So guys, In my spare time I restore, rebuild, refinish guitars.
I was approached by a man named Lyle, and he asked me to do a bass. He didn't tell me anything about it, just that he wanted it done.
It's Black Maple, which is kind of odd for an instrument, but maple tends to be fairly common I just haven't seen this kind of maple for a body
It has some minor body damage I will be fixing. I stripped the gross garage job brown stain it had on it, and have rough sanded it. Here is what it
looks like. Now If I had to guess I'd say the wood is about 10 years old, which makes me wonder what make this bass was. As I was only given the body
gutted already, no hardware, electronics or neck to give me a clue and my lack of experience with any bass' (I'm a guitar guy,) I'm curious as to
what's in my hands.
I'm making up samples on the only maple I could find and they aren't black maple so it's hard to know how the bass will react come staining time.
I'm going to be hitting it by hand today with a block and 150grit, then 180, then 200, 220, 240, and 400 for end grain(so stain doesn't absorb as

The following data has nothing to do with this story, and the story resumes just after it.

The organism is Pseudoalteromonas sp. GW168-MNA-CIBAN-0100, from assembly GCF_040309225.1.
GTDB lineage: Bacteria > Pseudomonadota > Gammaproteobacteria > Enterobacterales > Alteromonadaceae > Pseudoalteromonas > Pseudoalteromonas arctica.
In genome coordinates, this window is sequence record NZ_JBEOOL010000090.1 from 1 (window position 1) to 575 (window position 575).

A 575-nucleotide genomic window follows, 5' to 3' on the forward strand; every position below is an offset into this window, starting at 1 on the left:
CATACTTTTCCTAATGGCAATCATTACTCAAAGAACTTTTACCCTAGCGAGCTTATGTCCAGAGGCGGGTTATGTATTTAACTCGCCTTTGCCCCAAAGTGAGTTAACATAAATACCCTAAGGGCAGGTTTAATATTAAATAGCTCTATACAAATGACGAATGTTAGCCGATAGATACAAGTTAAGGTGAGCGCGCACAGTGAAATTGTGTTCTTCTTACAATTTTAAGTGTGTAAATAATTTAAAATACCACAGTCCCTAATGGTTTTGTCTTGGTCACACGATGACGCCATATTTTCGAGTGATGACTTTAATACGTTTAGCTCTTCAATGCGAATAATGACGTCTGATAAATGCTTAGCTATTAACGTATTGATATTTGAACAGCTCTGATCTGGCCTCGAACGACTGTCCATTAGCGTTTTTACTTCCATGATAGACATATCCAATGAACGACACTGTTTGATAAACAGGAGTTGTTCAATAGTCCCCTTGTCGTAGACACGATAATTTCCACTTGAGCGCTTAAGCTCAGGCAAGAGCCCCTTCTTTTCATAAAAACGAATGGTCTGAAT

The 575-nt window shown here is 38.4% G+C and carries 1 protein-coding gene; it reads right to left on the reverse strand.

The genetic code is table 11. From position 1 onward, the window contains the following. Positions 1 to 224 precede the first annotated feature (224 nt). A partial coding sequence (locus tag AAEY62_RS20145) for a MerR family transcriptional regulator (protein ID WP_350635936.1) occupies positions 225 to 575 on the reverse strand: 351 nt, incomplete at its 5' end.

I'm terribly afraid to mess this up based on the type of maple this is. I'm also afraid of the make of the bass, and it's potential age.
It had lots of scars, it has more holes in the back than are necessary so I'm wondering if it was once mounted to a wall.
To fix those I will literally make small maple pegs(toothpicks more like it) and friction fit them into the holes, then sand and finish. If I use a
wood filler it will just be a light spot where the holes used to be. This way it will at least absorb some stain and look like a little knot instead
of a hole.
Here are some pics.
Now that's just a rough sand, the grain will look more vibrant when I get finer, can't go to fine on front though or stain may not take well.